Alzheimer Scotland wants extra £15m a year for dementia

Alzheimer Scotland has launched a manifesto calling for £15m a year to fund a shift in dementia services towards personalised and preventive care over the next five years.

The charity launched the report today to influence the Scottish dementia strategy due to be published early next year. It said the Scottish government should use the proposed extra investment to:-  

  • Provide early diagnosis and support for people with the condition, with multi-disciplinary teams set up to provide memory training, emotional and practical support and information.
  • Offer personalised care in the community through personal budgets and the commissioning of specialist services.
  • Improve the quality of care through mandatory training for all health and social care staff and targets to reduce the use of antipsychotic drugs for people with dementia.

Chief executive Henry Simmons said he was concerned about the current national debate over public spending cuts, adding: “Why cut services that work well? We should invest more in these services and shift the funding from services that simple do not work effectively or offer any quality of support.”

Demand set to rocket

The charity said the number of people in Scotland with dementia was expected to increase from 69,500 today to around 127,000 by 2031, but claimed its proposed approach would help Scotland manage the increase.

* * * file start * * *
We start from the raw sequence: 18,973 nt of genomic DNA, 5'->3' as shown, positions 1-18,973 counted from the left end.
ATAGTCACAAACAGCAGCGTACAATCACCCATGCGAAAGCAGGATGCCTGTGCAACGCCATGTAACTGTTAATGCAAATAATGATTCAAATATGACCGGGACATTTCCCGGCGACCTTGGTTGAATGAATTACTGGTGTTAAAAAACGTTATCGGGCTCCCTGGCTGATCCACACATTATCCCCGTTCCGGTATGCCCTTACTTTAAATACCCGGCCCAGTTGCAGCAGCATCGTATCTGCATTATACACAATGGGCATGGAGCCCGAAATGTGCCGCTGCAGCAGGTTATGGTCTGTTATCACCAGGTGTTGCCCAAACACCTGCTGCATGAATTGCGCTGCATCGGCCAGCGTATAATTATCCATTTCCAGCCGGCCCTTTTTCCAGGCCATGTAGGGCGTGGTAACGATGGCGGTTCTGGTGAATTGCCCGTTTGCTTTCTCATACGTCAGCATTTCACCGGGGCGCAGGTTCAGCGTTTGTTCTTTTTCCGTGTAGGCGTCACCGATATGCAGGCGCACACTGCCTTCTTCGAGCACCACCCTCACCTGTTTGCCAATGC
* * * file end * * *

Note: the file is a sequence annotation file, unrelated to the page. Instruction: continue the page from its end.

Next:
For instance, the use of personal budgets, coupled with early intervention and support, would help people maintain their support networks in the community, thereby avoiding or delaying crisis situations and entry into more costly residential care.

The manifesto also called for a shift from the block purchasing of generic home and day care services, which it said failed to cater for people with dementia, towards the commissioning of specialist dementia care.

Echoes of English strategy

The proposals echo the UK government’s national dementia strategy for England, published in February, whose 15 objectives include setting up early diagnosis and support services across the country, providing personalised care in the community and improving the workforce.

Kirsty Jardine, awareness manager at Alzheimer Scotland, said its proposed extra funding should reach right down to frontline services and not just be tied up in organisations tasked with implementing change.

The manifesto also called for an increase in funding for dementia research in Scotland. Last year the Scottish government created the Scottish Dementia Research Organisational Network (SCOTDRON) to co-ordinate research on the condition.

However Alzheimer Scotland believes that the research budget does not reflect the number of people whose death is caused by dementia each year.

World Alzheimer’s Day

The launch of the manifesto by Alzheimer Scotland comes on World Alzheimer’s Day which sees a vast array of activities across the world to raise awareness of dementia, ranging from lectures in Scotland to fashion shows in Jamaica and photography competitions in India.

Alzheimer’s Disease International has also published research today calling for dementia to be made a priority by the World Health Organisation (WHO) as numbers of people with the condition are predicted to double every 20 years from 35.6 million in 2010. Much of this increase is attributed to low and middle income economies.

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